• Mike

    > “The cult-like zealotry of vocal FOSS evangelists does not help fight against religious extremism charges. A lot of these people are no different than Apple lemmings really.”

    Your statement is exactly the crap I am talking about. People speaking about the importance of FOSS see the dangers of locked down software/hardware more clearly than most. Given the general level of ignorance/uncaring most people have, placing any visible urgency or importance on these matters is enough to get them branded a zealot or fanatic. It doesn’t make them wrong.

    > “The other problem is anyone even remotely freaked about locked down anything gets knee-jerk accused of being a conspiracy nutcase because no one does the effort to actually think further than here and now any more.

    This is the exact opposite of the argument you just made…either free/open is important or it is not. You can’t have it both ways.

    > “By spending money on a proper one I meant a more open device not a more powerful one.”

    If you don’t place an importance on open software/hardware then as I said before: Spending more money isn’t going to guarantee you anything except a more capable device. If the masses get locked down, eventually the stragglers will lose all leverage and be every bit as locked down. Getting people to care about software/hardware freedom is the ONLY way forward that doesn’t lead to virtual slavery.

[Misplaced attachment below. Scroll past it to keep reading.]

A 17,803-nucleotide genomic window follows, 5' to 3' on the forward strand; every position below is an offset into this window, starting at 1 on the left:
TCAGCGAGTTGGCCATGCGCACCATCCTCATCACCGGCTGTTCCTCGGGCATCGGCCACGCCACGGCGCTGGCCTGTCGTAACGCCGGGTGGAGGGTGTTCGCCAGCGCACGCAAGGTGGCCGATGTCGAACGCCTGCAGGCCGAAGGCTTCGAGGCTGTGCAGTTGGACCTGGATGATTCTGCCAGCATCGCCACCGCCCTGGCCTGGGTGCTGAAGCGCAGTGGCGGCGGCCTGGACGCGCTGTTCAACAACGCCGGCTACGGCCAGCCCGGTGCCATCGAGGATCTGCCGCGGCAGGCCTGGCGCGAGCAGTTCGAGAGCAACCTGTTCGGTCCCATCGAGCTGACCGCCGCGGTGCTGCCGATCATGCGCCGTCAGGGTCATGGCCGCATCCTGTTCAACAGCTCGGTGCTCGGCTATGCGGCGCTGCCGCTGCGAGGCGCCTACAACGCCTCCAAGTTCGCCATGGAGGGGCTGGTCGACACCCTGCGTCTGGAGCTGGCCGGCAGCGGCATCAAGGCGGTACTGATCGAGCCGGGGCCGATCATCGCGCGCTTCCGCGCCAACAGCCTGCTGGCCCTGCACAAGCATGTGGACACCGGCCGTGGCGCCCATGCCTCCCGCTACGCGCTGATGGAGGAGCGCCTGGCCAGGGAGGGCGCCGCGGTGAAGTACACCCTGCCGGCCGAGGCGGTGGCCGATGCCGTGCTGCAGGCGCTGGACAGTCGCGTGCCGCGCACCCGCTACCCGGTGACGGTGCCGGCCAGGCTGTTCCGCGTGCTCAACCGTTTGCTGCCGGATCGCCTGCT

> “The problem there is that in a perverse way windows on tablets was also one of the best things for linux on tablets because for a while it pushed x86 cpu’s on those tablets… Unless a proper wrapper or emulator comes through it will take at least a decade for FOSS to get a proper mobile foothold because everything we already have will need to be arm-ified.”

    Linux doesn’t need Windows at all. Linux and associated software works just fine on ARM today. Windows is the one with the unhealthy co-dependence on x86 hardware due to its closed nature. Raspberry Pi’s and many other SBC’s are ARM and I can run a dozen different distros on them with huge repositories of software already available. Windows can make no such claim.